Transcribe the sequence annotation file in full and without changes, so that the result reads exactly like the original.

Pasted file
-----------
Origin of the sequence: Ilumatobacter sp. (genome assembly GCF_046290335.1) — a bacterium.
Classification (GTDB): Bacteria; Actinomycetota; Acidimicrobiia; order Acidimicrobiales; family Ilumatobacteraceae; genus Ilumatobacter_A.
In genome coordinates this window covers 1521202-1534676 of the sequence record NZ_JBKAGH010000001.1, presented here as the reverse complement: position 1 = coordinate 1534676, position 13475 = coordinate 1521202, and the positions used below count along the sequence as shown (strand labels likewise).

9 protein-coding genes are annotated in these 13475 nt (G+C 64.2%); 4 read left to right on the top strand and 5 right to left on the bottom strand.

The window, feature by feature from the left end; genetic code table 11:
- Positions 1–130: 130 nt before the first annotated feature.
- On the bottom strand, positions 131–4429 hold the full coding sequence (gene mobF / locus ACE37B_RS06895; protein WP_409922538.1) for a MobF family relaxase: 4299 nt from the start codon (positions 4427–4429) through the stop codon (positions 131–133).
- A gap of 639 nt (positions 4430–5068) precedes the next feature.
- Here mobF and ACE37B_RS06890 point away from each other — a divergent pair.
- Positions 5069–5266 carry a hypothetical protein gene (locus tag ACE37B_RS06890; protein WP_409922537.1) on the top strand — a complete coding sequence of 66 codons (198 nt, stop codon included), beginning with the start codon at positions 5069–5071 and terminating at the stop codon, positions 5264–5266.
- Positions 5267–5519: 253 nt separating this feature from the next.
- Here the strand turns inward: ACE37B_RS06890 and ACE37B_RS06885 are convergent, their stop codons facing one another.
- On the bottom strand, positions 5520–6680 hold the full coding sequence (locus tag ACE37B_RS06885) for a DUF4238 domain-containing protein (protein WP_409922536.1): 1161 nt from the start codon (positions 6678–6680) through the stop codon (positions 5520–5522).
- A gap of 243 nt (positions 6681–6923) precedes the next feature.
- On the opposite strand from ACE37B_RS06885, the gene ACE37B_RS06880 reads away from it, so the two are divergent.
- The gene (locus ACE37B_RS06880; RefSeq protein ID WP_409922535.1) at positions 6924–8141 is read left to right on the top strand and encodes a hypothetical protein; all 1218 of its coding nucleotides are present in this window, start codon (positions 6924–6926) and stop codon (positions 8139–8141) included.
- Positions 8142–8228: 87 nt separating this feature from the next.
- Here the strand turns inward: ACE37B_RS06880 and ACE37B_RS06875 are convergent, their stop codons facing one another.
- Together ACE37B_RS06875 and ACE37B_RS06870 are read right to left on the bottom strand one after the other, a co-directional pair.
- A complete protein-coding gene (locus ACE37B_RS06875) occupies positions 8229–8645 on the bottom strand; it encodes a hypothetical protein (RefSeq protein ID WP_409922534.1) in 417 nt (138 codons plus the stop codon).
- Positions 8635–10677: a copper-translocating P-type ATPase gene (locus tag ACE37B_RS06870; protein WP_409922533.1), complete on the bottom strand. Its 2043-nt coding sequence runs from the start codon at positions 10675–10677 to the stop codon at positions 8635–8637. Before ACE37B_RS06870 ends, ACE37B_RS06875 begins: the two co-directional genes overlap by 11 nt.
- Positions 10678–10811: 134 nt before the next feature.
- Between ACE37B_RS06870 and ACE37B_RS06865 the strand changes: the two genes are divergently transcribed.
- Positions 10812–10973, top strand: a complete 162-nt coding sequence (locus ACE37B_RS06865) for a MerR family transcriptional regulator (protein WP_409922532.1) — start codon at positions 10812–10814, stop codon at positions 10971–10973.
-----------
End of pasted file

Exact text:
Origin of the sequence: Ilumatobacter sp. (genome assembly GCF_046290335.1) — a bacterium.
Classification (GTDB): Bacteria; Actinomycetota; Acidimicrobiia; order Acidimicrobiales; family Ilumatobacteraceae; genus Ilumatobacter_A.
In genome coordinates this window covers 1521202-1534676 of the sequence record NZ_JBKAGH010000001.1, presented here as the reverse complement: position 1 = coordinate 1534676, position 13475 = coordinate 1521202, and the positions used below count along the sequence as shown (strand labels likewise).

9 protein-coding genes are annotated in these 13475 nt (G+C 64.2%); 4 read left to right on the top strand and 5 right to left on the bottom strand.

The window, feature by feature from the left end; genetic code table 11:
- Positions 1–130: 130 nt before the first annotated feature.
- On the bottom strand, positions 131–4429 hold the full coding sequence (gene mobF / locus ACE37B_RS06895; protein WP_409922538.1) for a MobF family relaxase: 4299 nt from the start codon (positions 4427–4429) through the stop codon (positions 131–133).
- A gap of 639 nt (positions 4430–5068) precedes the next feature.
- Here mobF and ACE37B_RS06890 point away from each other — a divergent pair.
- Positions 5069–5266 carry a hypothetical protein gene (locus tag ACE37B_RS06890; protein WP_409922537.1) on the top strand — a complete coding sequence of 66 codons (198 nt, stop codon included), beginning with the start codon at positions 5069–5071 and terminating at the stop codon, positions 5264–5266.
- Positions 5267–5519: 253 nt separating this feature from the next.
- Here the strand turns inward: ACE37B_RS06890 and ACE37B_RS06885 are convergent, their stop codons facing one another.
- On the bottom strand, positions 5520–6680 hold the full coding sequence (locus tag ACE37B_RS06885) for a DUF4238 domain-containing protein (protein WP_409922536.1): 1161 nt from the start codon (positions 6678–6680) through the stop codon (positions 5520–5522).
- A gap of 243 nt (positions 6681–6923) precedes the next feature.
- On the opposite strand from ACE37B_RS06885, the gene ACE37B_RS06880 reads away from it, so the two are divergent.
- The gene (locus ACE37B_RS06880; RefSeq protein ID WP_409922535.1) at positions 6924–8141 is read left to right on the top strand and encodes a hypothetical protein; all 1218 of its coding nucleotides are present in this window, start codon (positions 6924–6926) and stop codon (positions 8139–8141) included.
- Positions 8142–8228: 87 nt separating this feature from the next.
- Here the strand turns inward: ACE37B_RS06880 and ACE37B_RS06875 are convergent, their stop codons facing one another.
- Together ACE37B_RS06875 and ACE37B_RS06870 are read right to left on the bottom strand one after the other, a co-directional pair.
- A complete protein-coding gene (locus ACE37B_RS06875) occupies positions 8229–8645 on the bottom strand; it encodes a hypothetical protein (RefSeq protein ID WP_409922534.1) in 417 nt (138 codons plus the stop codon).
- Positions 8635–10677: a copper-translocating P-type ATPase gene (locus tag ACE37B_RS06870; protein WP_409922533.1), complete on the bottom strand. Its 2043-nt coding sequence runs from the start codon at positions 10675–10677 to the stop codon at positions 8635–8637. Before ACE37B_RS06870 ends, ACE37B_RS06875 begins: the two co-directional genes overlap by 11 nt.
- Positions 10678–10811: 134 nt before the next feature.
- Between ACE37B_RS06870 and ACE37B_RS06865 the strand changes: the two genes are divergently transcribed.
- Positions 10812–10973, top strand: a complete 162-nt coding sequence (locus ACE37B_RS06865) for a MerR family transcriptional regulator (protein WP_409922532.1) — start codon at positions 10812–10814, stop codon at positions 10971–10973.